Don’t Be Lazy In Your Career
Posted by Mitch Mitchell on Jul 7, 2014
Maybe it’s me, but I don’t think so. It seems like there are people who want big careers yet don’t want to work for it. I’m not talking about 18 to 20 hours a day kind of work; I’m talking about the kind of work where you put in some time researching and learning something before you just go at it. Let me explain with a little story.
As some of you know I have 5 blogs. I’ll accept advertising on a few of them, but over the years I’ve only ever had advertising on two of them. One of those is my finance blog, which used to make a nice little bit of change, enough to cover the cost of hosting all my blogs and websites at least.
I received a letter from someone who wanted to advertise on that site. It was a standard form letter, one that was missing a critical component of any communications to me. It didn’t have my name in the email. While that might not seem like a big deal I tend to believe that if you want to do business with someone that at the very least you should know their name before you contact them.
I ignored the email and moved on with life. Over the course of a week and a half this person wrote me 3 more emails, with the last 3 asking if I’d seen the first email and including the contents of the original one. At this point I figured the guy was persistent, which meant he had an opportunity to be saved with a little lesson.
I wrote him back and told him that I usually don’t respond to such letters but in this case, since he was persistent, I would. I said that in my opinion, persistent or not, I believed he was being lazy in trying to do his job. I told him I believed this because, based on his email, he had never visited the site to even see if it was a place where his advertising might work.
I told him I based this off the fact that on the site I have an About page that immediately tells anyone who contacts me that my name has to be in the email. I told him that I also have another page there that tells what my advertising policy is. I then said that had he just taken the time to actually visit my page and check out those two links, or even just the advertising link, that he’d have known what I’d accept and could have written me a more specific email than the one he did.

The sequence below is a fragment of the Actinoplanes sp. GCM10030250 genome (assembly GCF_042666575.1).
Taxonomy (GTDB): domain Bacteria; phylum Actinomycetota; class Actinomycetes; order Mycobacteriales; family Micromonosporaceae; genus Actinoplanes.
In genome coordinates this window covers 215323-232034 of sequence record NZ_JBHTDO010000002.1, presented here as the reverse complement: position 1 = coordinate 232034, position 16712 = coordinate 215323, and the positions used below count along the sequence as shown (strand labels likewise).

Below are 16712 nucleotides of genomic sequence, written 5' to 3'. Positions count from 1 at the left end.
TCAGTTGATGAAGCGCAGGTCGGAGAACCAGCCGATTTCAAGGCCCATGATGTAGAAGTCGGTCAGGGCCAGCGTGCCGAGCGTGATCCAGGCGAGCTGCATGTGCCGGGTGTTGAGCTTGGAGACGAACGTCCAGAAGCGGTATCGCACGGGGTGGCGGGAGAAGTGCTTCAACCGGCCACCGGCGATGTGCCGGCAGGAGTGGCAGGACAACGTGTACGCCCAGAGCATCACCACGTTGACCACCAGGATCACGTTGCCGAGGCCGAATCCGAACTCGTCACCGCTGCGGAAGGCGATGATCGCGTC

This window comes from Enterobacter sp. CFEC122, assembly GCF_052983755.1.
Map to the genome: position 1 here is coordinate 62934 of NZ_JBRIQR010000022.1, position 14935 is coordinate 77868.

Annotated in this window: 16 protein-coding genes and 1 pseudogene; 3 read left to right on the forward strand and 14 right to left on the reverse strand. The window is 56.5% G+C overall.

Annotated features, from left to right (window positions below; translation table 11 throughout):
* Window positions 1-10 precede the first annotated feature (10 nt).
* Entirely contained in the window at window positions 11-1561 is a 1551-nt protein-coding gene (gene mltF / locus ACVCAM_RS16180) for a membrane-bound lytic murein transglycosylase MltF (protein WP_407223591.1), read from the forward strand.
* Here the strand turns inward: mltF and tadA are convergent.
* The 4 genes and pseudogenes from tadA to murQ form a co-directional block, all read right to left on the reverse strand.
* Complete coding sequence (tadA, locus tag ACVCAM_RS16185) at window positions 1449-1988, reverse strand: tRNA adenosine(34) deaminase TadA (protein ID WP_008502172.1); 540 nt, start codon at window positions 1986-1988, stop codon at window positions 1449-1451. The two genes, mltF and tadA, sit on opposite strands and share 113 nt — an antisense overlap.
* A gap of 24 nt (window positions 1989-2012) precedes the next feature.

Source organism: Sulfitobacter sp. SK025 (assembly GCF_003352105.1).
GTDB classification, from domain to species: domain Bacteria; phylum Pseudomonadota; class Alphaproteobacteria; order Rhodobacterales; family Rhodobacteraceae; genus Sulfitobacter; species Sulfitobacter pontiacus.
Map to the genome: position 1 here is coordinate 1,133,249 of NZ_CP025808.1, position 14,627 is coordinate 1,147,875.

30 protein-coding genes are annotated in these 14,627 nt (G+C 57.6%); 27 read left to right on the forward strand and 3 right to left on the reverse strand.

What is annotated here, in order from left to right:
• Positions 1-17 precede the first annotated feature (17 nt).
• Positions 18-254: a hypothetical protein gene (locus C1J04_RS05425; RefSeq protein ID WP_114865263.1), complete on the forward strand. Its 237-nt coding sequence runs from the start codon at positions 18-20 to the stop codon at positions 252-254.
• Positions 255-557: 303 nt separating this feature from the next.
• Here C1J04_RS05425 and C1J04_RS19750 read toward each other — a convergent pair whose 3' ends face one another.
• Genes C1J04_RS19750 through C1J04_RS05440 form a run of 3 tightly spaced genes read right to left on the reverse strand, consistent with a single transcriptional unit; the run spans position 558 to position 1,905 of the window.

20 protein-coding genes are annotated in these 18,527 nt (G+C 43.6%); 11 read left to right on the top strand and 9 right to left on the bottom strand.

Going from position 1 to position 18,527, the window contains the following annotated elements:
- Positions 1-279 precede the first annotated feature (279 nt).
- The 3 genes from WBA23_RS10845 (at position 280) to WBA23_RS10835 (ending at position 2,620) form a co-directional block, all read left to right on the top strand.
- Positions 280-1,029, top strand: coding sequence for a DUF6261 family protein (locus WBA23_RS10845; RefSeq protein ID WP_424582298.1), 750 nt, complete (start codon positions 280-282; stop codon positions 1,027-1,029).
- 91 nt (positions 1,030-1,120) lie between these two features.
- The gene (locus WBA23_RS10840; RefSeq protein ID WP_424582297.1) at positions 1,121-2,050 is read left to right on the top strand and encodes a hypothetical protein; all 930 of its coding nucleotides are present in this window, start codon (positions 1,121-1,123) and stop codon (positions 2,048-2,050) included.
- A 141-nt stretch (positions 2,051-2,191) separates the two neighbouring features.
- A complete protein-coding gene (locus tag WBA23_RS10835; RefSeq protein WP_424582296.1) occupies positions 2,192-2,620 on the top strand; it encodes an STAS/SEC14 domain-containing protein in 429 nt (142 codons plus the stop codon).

I concluded by saying that because his email left me with a feeling that neither he or his company would care anything about me because no one took the time to even try to learn anything about me or my business that I would be declining any participation with them.
Was that harsh? You tell me.
Here’s my way of thinking. I’m an independent, incorporated business. I have to market myself in certain ways to specific types of businesses. Like almost any other marketer, you only get one chance to make a good impression, not a first impression, especially via marketing material.
Whenever there are organizations I want to work with in some fashion, I always check out their websites. I also always look for people’s names associated with the organization and, more specifically, the names of the people who I feel are the proper people to contact. That way, I can send a more personal email, showing that I took the time to learn something about the organization.
Does this work? There are hundreds of surveys and lots of written advice,including Monster.com, that not only recommends people learn something about the company they’re applying to for jobs but also give tips on how to do it. Employers are not only flattered but impressed when potential employees show initiative; stand out from the crowd if you will.
Is it possible that I threw away money because I felt I had a standard or principle I needed to stick with? Anything is possible. However, if you saw the volume of requests I get from people asking for things that are right on the front page of that site, showing that not only are they lying by saying they’re reading the content but that they know they can offer what I need (really; without asking me?), you’d see that, like job qualifications in a newspaper, I need to filter out some of these folks from the others, otherwise I’d never get anything finished.
Think about what you do. Are you giving it your best attention and really trying your best, or are you cutting corders? Are you having the success you believe you should be getting or just getting by and wondering why it’s not bigger success? Think about it; the answer might be right here.
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